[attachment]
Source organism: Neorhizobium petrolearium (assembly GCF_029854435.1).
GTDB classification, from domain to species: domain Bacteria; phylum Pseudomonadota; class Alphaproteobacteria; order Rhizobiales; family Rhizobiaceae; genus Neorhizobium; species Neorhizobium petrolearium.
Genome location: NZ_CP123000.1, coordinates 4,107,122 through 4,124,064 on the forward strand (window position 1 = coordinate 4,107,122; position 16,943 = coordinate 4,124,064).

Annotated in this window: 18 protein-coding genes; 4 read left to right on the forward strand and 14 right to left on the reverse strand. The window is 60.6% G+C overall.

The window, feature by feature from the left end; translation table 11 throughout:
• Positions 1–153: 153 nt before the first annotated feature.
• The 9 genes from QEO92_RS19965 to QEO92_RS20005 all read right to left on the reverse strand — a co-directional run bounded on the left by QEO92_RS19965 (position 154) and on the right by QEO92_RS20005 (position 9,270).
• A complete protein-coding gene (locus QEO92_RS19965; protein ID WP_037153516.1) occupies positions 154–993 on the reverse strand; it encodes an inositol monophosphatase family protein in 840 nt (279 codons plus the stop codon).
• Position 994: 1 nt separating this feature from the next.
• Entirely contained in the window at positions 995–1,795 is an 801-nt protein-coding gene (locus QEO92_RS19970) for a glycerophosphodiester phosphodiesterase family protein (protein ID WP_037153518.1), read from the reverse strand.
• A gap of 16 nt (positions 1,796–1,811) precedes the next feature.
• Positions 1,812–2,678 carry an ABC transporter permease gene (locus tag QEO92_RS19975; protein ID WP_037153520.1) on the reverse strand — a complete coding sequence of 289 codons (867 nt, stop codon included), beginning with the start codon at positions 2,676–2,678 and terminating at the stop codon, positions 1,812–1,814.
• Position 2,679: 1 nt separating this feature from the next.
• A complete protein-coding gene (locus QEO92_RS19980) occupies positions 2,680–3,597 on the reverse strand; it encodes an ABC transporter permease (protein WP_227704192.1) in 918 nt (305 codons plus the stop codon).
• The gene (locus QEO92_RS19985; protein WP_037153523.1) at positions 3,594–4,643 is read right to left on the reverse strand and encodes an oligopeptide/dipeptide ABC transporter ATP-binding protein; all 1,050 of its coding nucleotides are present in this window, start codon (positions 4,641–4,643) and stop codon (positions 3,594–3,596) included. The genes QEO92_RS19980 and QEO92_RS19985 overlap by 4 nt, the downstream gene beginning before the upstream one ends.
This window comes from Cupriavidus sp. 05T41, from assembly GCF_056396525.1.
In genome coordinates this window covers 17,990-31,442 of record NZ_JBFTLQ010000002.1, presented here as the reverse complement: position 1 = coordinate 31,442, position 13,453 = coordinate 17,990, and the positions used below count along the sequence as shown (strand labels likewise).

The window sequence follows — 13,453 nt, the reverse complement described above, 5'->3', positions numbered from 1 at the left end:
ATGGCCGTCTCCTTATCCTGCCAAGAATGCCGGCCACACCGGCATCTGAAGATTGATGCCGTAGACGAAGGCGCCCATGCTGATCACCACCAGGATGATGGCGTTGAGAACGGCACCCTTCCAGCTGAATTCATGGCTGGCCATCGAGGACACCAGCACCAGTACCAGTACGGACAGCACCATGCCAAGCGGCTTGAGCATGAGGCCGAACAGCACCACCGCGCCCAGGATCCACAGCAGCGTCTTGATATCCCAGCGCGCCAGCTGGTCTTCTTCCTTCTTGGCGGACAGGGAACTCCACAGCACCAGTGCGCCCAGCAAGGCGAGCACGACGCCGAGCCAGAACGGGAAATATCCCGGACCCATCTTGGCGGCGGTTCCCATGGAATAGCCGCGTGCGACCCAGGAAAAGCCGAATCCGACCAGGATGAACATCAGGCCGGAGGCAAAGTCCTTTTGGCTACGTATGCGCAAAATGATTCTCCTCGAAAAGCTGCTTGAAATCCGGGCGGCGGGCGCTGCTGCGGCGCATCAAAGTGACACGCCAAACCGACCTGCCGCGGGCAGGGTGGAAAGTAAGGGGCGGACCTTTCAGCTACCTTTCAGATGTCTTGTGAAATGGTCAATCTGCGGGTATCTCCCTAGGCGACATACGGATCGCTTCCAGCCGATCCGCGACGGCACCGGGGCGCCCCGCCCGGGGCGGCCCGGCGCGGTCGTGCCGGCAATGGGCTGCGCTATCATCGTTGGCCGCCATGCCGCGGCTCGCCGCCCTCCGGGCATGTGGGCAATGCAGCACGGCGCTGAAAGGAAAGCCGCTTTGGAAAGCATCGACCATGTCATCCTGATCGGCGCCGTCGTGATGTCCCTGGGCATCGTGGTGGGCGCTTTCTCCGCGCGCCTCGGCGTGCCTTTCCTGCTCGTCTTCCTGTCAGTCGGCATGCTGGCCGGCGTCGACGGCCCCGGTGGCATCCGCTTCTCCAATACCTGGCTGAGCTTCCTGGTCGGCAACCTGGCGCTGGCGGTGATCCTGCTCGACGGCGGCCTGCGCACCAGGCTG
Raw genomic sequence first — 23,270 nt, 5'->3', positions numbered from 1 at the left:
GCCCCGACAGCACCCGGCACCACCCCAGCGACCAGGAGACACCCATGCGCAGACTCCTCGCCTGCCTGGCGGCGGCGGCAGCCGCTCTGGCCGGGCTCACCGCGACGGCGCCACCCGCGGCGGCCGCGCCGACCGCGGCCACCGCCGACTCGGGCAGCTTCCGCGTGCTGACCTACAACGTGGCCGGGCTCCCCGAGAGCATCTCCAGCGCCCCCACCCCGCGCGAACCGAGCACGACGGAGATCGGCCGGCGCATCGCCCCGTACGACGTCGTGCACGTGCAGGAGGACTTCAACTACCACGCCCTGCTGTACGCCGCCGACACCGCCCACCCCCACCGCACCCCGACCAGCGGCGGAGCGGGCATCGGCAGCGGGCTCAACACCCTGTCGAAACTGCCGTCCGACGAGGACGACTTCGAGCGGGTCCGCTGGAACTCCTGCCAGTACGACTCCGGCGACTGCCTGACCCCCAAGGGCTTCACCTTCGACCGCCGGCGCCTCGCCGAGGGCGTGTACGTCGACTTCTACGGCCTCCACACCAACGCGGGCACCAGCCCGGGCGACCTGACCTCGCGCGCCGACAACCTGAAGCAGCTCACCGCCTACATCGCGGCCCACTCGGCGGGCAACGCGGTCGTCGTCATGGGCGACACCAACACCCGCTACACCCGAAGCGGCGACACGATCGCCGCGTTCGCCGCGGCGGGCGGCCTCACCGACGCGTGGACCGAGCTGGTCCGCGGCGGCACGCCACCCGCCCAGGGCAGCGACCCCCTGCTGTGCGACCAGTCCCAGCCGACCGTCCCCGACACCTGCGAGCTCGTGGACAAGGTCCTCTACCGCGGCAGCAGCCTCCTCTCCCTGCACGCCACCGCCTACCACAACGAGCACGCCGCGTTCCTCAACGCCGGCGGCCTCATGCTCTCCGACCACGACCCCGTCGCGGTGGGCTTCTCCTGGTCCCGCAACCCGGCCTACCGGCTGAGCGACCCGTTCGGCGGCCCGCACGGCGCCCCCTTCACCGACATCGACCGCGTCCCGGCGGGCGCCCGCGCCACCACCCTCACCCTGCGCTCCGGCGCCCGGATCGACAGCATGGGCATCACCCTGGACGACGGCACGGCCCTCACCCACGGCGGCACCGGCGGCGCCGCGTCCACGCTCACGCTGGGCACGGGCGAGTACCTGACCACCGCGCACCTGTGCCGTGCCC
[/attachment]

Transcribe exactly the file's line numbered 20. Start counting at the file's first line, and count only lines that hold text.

Raw genomic sequence first — 23,270 nt, 5'->3', positions numbered from 1 at the left: